For the most part, the Marvel films have succeeded in feeling rather self contained, despite all their characters and stories intersecting. This is key as to how the studio managed to maintain its staggering popularity, as the hardcore fans could follow every thread, while casual viewers could be more selective, and still have a good time. For example, the original Avengers (2012) was built up over five previous films, yet viewers didn’t necessarily need to watch them in order to appreciate it. Regardless of how convoluted the storylines became, Marvel Studios was able to have nearly every film work on its own, without the need for homework. The Marvels might be the first film which truly abandons this, as there’s at least four unrelated projects (one movie and three TV shows) needing to be viewed to fully grasp everything. This isn’t to say The Marvels is hard to follow, seeing as it’s a film for 10 year olds, and is straightforward from a storytelling perspective. The thing which may be lost on many viewers is how the world building and lore works. It seems as though the studio has given up re-contextualising every detail for the casual fans, which is odd because casual fans are who make up the bulk of the box office.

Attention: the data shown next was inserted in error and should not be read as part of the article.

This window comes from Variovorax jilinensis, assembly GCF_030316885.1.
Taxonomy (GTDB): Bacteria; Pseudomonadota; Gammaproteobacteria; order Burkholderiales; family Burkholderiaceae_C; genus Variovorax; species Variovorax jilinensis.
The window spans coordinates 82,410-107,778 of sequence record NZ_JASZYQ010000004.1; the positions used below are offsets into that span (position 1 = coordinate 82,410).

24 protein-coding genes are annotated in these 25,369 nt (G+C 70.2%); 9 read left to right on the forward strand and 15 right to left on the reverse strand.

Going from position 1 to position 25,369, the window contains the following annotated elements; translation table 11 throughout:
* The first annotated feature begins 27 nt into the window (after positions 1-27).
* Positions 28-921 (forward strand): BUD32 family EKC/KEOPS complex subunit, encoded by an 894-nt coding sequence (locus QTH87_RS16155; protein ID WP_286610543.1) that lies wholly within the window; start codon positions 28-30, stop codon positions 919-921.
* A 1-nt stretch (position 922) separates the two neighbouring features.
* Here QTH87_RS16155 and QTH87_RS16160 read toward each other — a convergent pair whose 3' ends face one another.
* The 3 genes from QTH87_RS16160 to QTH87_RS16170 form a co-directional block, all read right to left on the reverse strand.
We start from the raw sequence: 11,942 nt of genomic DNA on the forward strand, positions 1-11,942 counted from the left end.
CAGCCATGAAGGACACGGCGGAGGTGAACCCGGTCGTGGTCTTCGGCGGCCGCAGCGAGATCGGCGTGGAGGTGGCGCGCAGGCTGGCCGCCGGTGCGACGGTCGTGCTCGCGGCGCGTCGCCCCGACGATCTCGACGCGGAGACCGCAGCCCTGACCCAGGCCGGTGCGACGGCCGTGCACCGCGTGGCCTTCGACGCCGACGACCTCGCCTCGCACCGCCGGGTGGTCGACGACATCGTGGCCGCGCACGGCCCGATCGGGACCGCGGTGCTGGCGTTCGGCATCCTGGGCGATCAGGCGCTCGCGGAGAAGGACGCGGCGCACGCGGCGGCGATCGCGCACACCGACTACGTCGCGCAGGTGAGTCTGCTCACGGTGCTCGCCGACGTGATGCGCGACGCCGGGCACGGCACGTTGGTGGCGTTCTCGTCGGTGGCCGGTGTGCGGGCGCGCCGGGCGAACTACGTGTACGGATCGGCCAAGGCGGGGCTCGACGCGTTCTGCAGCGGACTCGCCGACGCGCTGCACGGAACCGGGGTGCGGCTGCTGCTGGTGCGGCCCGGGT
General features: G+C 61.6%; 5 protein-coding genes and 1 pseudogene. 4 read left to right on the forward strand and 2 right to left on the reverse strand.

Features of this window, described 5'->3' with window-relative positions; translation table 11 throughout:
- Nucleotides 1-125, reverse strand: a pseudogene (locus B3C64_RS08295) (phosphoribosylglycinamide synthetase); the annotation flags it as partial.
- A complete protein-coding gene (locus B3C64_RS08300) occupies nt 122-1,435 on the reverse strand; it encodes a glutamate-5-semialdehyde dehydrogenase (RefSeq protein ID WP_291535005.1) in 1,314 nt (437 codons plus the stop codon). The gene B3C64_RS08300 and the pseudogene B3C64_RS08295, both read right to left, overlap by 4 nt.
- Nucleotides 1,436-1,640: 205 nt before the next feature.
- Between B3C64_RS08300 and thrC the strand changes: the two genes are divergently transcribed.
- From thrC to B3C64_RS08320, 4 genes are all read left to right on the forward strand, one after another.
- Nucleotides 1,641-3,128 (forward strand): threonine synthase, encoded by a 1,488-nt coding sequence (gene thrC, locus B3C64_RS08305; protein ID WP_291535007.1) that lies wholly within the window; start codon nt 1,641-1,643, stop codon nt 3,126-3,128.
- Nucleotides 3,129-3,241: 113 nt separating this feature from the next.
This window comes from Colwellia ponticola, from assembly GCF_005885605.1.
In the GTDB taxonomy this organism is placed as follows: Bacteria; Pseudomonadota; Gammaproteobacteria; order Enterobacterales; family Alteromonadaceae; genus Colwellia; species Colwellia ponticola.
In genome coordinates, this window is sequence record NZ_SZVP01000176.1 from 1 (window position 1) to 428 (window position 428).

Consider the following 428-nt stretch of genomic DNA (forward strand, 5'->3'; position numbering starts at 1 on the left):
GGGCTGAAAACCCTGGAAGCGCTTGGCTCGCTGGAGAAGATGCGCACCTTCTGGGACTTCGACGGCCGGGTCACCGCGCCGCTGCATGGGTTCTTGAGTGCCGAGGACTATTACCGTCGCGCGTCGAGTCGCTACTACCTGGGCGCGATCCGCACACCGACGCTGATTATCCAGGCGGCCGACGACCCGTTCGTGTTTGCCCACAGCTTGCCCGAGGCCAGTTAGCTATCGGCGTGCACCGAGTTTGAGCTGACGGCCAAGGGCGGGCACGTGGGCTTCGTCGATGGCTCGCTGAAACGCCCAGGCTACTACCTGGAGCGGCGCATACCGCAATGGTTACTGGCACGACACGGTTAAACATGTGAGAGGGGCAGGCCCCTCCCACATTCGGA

With that in mind, The Marvels rushes through every story beat at a highly brisk pace, ensuring the film doesn’t have a chance to flesh out the themes, plot, characters and details. From an editing perspective, the first draft is always too long, the second draft is always too short, and the refined third draft is somewhere in the middle. The Marvels feels like it’s still in its second draft, meaning it has all the plot points intact, everything functionally fits together, and it’s mostly cohesive. However, the extremely tight structure, results in many of the most interesting ideas being barely touched on. They are definitely present and can be appreciated when analysing character arcs and motivations, but compressed runtime makes it difficult to become fully invested. This also extends to the legitimately great set-pieces, which are fun, funny and creative, but sadly don’t commit to their full potential. The final result feels like the studio was scared that viewers wouldn’t embrace the insanity, so they cut it down to the barest minimum. In reality, it’s more likely The Marvels would’ve soared if it was allowed to be itself.